With a proposal to give Puerto Rico equal coverage under federal nutrition assistance programs under consideration, U.S. Representative Glenn “GT” Thompson has asked whether Puerto Rico has the infrastructure to handle SNAP. In short, he’s wondering whether Puerto Rico can afford food stamps.

Here are a few background facts you need to know to understand the question that has been brought up regarding Puerto Rico’s ability to have the same nutrition assistance benefits as the states:

  • SNAP is the federal program of nutrition assistance for needy people, also known as food stamps.
  • Puerto Rico does not have SNAP, but rather has the NAP program.
  • NAP provides less support to fewer people than SNAP.
  • Because of the ongoing problems of territory status, Puerto Rico has a much higher level of poverty than any state.

The result of these facts is that Puerto Rico, in spite of having a greater level of need, receives less in federal nutrition support than the states do.

SNAP, NAP, and Puerto Rico

The USDA feasibility study

This concern may connect with a feasibility study from the US Department of Agriculture (USDA). The report begins by confirming that NAP is much less generous than SNAP. “In general, NAP offers significantly lower maximum benefit levels than SNAP for all household sizes,” it says. “For a family of three in July 2021, the maximum NAP block grant benefit was 51 percent of the SNAP maximum benefit.” That is, the largest amount an ordinary household can receive in Puerto Rico is just over half as much as a family of the same size living in the states. And that is the largest amount. NAP payments, unlike SNAP payments, vary from month to month, so that ordinary family will often get less than half as much as the family living in the states.

Since the cost of food is not lower in Puerto Rico than in the states, this spells hardship for needy people living in Puerto Rico. Note also that food stamp recipients living in states don’t earn enough to pay income taxes, so the typical argument that people in Puerto Rico should receive less support because they do not pay federal income tax is irrelevant. (We just wanted to get that out of the way.)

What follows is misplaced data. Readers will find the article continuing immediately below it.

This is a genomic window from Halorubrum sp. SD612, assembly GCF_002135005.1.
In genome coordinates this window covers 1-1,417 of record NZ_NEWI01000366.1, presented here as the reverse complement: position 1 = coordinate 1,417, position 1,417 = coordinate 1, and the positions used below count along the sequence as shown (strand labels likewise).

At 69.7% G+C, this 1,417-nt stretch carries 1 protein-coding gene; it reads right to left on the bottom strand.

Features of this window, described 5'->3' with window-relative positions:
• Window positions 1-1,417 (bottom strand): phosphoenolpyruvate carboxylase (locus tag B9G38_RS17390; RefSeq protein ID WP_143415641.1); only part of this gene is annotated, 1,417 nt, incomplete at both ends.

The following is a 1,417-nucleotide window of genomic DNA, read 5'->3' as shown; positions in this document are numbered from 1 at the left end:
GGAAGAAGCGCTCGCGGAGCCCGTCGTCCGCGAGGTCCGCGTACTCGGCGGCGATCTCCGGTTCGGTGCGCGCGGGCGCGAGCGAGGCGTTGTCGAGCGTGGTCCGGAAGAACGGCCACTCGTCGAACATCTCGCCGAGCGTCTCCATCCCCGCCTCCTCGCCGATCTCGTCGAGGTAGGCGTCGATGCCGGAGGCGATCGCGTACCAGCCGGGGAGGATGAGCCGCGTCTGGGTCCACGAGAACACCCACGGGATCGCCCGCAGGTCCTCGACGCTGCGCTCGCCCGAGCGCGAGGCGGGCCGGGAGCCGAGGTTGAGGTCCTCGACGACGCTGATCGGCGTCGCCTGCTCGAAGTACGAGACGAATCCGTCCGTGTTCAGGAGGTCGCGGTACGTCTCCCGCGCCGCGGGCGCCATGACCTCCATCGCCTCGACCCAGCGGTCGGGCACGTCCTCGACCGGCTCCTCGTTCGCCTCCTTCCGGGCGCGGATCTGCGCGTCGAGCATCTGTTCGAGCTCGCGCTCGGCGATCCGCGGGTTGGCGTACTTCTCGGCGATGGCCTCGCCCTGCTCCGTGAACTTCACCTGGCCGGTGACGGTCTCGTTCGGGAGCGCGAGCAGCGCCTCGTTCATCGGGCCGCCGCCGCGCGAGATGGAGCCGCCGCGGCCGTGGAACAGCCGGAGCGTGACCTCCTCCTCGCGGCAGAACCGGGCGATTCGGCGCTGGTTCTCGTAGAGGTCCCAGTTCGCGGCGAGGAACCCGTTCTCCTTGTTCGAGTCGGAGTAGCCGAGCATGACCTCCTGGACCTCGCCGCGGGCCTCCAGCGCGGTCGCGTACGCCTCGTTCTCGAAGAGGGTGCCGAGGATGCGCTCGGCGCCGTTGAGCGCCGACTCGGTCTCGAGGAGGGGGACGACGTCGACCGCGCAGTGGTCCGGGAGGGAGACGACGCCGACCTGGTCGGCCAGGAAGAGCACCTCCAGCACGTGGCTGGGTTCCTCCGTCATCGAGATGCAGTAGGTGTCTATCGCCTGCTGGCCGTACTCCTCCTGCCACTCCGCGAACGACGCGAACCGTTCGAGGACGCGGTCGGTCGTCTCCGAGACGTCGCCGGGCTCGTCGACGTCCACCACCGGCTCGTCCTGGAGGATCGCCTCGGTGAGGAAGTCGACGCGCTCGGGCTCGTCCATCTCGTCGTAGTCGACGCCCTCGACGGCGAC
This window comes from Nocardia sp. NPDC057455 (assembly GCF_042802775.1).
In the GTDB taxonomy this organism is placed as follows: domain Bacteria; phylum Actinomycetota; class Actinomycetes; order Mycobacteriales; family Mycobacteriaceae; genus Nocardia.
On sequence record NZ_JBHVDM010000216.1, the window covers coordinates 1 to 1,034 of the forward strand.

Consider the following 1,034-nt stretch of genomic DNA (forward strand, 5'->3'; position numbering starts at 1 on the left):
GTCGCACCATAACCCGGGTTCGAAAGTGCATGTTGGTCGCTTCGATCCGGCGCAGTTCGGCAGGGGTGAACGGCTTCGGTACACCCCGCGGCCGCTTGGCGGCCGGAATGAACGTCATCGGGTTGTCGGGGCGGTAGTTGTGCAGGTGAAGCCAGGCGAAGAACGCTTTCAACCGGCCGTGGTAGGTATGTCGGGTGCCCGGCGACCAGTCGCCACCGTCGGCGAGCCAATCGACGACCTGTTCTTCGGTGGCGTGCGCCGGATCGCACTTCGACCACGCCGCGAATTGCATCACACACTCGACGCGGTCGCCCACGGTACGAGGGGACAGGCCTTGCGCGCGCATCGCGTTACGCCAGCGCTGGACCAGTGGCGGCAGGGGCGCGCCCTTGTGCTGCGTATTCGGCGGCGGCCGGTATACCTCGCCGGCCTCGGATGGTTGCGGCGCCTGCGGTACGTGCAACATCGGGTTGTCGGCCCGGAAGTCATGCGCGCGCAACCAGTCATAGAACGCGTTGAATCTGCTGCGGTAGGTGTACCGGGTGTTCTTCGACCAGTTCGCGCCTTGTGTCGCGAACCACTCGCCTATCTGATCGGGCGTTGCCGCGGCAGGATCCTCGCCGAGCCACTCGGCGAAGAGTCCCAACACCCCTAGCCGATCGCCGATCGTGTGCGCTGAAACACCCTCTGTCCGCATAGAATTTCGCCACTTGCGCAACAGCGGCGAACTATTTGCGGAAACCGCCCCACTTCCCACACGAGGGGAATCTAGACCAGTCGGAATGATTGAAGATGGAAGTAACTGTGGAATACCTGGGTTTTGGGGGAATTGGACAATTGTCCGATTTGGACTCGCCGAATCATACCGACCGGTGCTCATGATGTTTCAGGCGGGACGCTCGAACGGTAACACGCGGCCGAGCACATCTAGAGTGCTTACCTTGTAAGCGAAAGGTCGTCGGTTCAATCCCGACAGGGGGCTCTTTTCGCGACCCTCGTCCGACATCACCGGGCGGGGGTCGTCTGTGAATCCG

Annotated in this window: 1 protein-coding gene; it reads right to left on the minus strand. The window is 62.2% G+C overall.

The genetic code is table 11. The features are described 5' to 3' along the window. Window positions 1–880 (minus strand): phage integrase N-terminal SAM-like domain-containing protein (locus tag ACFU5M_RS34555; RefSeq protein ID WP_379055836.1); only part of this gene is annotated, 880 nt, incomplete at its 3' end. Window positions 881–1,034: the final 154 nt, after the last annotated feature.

The report goes on to discuss the changes that would be required for NAP to convert to SNAP. For example, Puerto Rico would have to create an employment and training program for SNAP recipients as well as a nutrition education program. The offices might need new data management systems and workers would need to be trained on the new software. Alongside the need for new data management systems, there would be additional reporting requirements.

The report lists current partnerships and possible future connections (with the local universities, for example) that could help make these changes practical. They also recognize that there would need to be a larger staff and that there would be higher costs to administer the program when Puerto Rico begins to receive SNAP benefits. The USDA offers a rough estimate of about $40 million per year over the course of 10 years to fund the transition and points out that “The Federal Government could ease this challenge significantly by fully funding the costs of implementation.”

El Nuevo Día also reports that a shift to SNAP would bring an additional $1.7 billion to Puerto Rico each year.

What the study doesn’t say

The study doesn’t say that Puerto Rico can’t afford food stamps. Guam manages it. But Thompson seems to be worrying about that.

I want to make sure that Puerto Rico has the infrastructure, El Nuevo Día quoted Thompson as saying. He was concerned about the SNAP work requirement, he said, even though NAP has been planning to implement a work requirement since last October. The news source reported that Thompson has been planning to visit Puerto Rico to see firsthand how things are going, but that he hasn’t been able to find the time yet.

In fairness, the article doesn’t say that Thompson’s concerns are based on the feasibility study. The congressman’s comments reminded the reporter, Jose Delgado, of that study, which was completed last year.

Sen. Kirsten Gillibrand and Rep. Jenniffer González-Colon introduced the current bills to extend SNAP to Puerto Rico. As a state, Puerto Rico would naturally and immediately receive SNAP. As a territory, Puerto Rico can legally be treated differently from states. As Gov. Pierluisi says, “We always come out losing when rules are different for our people or the island.”



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